“Green” by D.H. Lawrence

The dawn was apple-green,
The sky was green wine held up in the sun,
The moon was a golden petal between.

She opened her eyes, and green
They shone, clear like flowers undone
For the first time, now for the first time seen.

(1917, The New Poetry: An Anthology)


In “Green,” Lawrence conveys a woman’s loss of innocence, or virginity. As emphasized by its title, the central motif of this poem is the color green, which symbolizes the woman’s initial innocence and naiveté. The opening images Lawrence creates convey an ingénue’s perspective of her surroundings. The dawn is “apple-green,” the sky is “green wine held up in the sun,” and the moon is a “golden petal.” Nature gains a wondrous, fantastical quality through virginal green lenses.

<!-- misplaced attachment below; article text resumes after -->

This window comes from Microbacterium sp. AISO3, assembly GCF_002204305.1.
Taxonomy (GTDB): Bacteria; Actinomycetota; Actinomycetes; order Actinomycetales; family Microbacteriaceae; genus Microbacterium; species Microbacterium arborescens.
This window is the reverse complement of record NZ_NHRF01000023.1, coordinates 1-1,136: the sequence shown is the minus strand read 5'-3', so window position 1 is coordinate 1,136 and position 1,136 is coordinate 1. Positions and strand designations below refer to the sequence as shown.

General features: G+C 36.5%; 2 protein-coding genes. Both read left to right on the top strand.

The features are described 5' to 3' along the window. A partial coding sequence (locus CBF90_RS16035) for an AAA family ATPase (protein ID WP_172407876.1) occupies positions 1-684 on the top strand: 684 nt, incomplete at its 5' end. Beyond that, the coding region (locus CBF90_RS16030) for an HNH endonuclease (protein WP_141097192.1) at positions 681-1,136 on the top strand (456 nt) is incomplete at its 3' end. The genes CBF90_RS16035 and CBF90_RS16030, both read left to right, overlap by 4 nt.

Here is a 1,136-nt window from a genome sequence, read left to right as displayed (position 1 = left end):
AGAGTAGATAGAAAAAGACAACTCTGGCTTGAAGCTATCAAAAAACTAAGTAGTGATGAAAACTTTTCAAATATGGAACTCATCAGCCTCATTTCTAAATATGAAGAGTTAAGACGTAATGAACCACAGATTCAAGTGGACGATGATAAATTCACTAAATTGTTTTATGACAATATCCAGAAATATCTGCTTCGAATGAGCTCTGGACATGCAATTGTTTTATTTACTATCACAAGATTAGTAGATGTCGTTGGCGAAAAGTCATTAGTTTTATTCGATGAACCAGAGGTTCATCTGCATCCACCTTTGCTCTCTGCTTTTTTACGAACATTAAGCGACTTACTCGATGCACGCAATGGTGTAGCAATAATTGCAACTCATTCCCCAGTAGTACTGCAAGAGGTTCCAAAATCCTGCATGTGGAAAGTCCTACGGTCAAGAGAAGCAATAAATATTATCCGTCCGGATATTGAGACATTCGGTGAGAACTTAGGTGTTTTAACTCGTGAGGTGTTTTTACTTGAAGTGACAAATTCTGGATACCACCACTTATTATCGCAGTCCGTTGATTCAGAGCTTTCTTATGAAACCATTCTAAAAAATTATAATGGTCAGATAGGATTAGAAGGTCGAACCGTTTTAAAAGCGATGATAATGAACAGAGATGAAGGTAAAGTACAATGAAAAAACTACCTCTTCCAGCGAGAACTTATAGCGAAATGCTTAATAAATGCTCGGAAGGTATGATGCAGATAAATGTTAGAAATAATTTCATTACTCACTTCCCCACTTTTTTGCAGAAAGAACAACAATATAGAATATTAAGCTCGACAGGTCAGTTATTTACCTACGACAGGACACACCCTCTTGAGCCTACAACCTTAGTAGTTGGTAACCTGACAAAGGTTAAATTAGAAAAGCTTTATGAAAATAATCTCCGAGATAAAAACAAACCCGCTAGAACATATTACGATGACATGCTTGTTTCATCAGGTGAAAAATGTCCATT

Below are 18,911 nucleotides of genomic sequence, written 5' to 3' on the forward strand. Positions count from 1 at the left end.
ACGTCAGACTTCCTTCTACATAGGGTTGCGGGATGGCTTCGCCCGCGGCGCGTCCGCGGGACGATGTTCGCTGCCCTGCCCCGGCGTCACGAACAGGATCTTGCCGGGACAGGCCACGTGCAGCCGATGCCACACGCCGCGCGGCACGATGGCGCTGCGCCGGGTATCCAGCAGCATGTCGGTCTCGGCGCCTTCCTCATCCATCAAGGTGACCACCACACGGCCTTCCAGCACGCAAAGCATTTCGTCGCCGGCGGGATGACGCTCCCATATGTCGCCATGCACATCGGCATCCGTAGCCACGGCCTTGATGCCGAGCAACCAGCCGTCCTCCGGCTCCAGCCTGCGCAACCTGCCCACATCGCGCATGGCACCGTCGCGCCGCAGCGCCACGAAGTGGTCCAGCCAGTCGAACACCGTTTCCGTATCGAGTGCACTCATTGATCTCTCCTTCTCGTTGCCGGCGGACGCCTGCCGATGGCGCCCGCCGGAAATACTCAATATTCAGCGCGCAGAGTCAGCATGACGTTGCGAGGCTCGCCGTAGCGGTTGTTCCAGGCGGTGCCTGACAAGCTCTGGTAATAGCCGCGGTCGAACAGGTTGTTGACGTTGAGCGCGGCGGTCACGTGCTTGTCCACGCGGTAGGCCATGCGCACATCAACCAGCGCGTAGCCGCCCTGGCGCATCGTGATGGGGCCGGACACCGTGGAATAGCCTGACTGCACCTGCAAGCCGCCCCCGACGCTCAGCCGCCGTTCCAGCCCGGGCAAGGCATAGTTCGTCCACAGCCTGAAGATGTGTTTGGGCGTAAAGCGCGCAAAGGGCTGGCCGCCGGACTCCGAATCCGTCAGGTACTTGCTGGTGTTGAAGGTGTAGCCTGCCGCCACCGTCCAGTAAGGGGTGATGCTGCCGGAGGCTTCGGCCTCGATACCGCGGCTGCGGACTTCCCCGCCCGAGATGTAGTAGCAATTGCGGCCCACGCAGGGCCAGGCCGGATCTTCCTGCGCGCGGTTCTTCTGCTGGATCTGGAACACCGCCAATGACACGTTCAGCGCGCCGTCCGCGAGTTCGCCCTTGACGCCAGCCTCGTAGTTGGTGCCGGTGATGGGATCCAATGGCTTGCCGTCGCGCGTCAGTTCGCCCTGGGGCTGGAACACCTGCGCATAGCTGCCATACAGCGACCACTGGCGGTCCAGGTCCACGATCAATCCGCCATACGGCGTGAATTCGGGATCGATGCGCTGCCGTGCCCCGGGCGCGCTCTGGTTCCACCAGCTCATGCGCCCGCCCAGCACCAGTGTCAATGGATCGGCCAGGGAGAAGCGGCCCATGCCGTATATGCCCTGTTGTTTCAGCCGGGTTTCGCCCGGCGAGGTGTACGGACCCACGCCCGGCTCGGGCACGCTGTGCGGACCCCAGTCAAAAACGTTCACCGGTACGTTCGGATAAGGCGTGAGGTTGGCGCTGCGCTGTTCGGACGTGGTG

In the second stanza, this woman is able to “[open] her eyes,” that become “clear like flowers undone.” In other words she is able to, “for the first time,” gain clarity in focus, as she has just been deflowered.

Lawrence therefore describes the loss of innocence as a positive gain, contrary to the contemporary societal mores he faced. According to this poem, experiencing true love or true passion can serve as a vehicle of clarity and truth; one can finally see the world, not through a shaded lens, but through an unobstructed vision of reality.

D.H. Lawrence was a controversial English writer, recognized for his significant contribution to the Modernist literary movement. Though his literary works went largely unappreciated during his lifetime, he has come to be valued as a visionary thinker and an imaginative writer.